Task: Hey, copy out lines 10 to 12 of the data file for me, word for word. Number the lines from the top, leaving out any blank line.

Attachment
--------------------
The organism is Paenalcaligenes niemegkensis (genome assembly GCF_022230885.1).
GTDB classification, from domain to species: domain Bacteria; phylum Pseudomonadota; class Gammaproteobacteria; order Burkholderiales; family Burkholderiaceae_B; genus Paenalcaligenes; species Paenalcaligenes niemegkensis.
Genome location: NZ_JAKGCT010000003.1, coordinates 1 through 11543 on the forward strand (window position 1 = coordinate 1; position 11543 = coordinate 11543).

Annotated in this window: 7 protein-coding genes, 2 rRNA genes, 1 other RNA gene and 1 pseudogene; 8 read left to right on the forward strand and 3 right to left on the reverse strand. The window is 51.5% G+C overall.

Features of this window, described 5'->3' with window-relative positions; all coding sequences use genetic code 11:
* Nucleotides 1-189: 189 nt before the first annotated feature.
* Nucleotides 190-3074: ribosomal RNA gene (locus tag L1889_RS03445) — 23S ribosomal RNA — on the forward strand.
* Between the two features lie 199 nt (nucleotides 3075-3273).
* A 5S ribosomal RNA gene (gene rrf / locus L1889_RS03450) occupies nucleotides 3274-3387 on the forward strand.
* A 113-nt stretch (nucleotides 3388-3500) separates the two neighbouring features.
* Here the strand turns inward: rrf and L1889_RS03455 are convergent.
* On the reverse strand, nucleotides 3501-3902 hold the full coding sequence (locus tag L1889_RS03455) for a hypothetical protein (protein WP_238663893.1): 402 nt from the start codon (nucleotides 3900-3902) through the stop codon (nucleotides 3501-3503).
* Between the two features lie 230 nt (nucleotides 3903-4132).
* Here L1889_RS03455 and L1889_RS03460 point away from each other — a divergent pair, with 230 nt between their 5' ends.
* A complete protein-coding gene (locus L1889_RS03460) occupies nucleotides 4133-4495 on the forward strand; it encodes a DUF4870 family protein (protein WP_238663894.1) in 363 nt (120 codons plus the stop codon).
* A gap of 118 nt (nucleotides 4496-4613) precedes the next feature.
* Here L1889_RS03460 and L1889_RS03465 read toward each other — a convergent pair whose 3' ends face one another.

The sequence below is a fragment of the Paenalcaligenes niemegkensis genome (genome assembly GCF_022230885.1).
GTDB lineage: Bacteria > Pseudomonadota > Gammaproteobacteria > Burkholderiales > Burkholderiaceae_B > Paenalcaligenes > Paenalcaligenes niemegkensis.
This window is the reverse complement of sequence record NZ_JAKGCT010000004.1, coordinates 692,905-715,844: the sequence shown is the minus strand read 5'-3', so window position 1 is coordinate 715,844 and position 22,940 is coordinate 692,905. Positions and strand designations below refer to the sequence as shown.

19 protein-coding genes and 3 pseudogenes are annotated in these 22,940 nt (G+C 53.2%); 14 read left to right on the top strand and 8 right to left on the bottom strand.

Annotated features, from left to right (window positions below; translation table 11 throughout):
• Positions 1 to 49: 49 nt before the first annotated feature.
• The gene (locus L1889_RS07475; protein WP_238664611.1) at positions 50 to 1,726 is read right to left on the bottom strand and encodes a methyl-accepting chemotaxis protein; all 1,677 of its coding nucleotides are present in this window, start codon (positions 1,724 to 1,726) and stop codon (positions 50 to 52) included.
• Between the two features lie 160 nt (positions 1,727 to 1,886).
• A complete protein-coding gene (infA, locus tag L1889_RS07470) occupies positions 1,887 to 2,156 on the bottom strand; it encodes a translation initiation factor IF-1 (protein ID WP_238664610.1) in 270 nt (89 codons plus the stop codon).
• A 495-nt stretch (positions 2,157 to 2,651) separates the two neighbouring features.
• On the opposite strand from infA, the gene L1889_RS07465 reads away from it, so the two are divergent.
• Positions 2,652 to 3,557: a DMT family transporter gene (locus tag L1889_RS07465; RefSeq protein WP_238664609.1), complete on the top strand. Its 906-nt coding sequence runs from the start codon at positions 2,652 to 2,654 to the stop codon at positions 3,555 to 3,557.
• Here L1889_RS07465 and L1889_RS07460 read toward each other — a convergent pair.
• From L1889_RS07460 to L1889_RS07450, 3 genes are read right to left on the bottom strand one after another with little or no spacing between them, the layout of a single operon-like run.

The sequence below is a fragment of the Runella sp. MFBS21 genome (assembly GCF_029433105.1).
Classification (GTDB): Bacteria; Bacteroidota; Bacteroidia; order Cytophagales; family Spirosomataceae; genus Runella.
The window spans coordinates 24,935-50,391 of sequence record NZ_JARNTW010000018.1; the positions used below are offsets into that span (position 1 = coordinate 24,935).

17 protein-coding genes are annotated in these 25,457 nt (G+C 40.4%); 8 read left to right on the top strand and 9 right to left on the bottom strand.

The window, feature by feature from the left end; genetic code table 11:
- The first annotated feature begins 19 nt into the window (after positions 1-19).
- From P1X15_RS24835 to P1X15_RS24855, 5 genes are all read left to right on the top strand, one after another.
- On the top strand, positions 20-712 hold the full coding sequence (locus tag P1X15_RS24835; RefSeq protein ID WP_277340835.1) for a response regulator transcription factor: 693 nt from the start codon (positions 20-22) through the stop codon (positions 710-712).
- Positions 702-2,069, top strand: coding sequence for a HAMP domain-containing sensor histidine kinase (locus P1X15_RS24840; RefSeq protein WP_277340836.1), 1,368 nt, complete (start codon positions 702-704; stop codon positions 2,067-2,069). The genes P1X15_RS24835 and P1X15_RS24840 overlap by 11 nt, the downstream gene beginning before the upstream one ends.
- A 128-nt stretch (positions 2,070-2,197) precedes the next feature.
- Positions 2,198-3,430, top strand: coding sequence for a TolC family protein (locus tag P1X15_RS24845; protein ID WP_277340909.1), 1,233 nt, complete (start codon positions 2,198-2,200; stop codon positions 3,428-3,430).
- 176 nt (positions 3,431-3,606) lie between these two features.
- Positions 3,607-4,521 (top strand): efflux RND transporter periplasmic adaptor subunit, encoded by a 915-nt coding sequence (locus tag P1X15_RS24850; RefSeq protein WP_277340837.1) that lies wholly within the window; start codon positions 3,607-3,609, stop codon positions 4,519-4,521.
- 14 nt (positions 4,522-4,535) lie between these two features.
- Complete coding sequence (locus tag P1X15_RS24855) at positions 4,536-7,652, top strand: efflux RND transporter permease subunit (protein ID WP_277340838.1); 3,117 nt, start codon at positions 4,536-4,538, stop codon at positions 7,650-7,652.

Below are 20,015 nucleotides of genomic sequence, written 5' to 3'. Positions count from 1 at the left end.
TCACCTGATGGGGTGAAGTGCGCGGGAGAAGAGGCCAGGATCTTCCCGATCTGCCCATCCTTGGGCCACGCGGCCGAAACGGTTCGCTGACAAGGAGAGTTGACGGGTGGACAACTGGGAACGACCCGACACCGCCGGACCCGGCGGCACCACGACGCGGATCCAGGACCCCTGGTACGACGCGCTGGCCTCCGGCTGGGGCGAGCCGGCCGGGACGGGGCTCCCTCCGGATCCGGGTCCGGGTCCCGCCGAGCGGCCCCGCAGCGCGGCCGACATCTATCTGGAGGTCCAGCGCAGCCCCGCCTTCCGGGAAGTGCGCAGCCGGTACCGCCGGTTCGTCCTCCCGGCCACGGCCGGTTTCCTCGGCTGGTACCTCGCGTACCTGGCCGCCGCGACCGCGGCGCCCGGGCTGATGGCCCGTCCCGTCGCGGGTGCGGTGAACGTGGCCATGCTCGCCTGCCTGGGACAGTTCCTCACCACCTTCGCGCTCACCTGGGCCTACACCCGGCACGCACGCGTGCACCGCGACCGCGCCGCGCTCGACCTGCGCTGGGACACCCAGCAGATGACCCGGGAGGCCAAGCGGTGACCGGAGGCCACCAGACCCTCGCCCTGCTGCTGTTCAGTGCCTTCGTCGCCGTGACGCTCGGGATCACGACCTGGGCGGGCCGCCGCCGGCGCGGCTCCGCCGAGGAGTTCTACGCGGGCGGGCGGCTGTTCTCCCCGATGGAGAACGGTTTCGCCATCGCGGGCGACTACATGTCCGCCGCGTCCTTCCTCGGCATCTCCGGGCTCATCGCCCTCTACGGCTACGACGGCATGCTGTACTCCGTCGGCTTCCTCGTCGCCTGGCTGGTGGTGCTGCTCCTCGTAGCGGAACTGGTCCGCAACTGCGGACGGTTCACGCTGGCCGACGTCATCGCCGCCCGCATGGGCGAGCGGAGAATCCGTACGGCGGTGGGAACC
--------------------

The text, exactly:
* A 113-nt stretch (nucleotides 3388-3500) separates the two neighbouring features.
* Here the strand turns inward: rrf and L1889_RS03455 are convergent.
* On the reverse strand, nucleotides 3501-3902 hold the full coding sequence (locus tag L1889_RS03455) for a hypothetical protein (protein WP_238663893.1): 402 nt from the start codon (nucleotides 3900-3902) through the stop codon (nucleotides 3501-3503).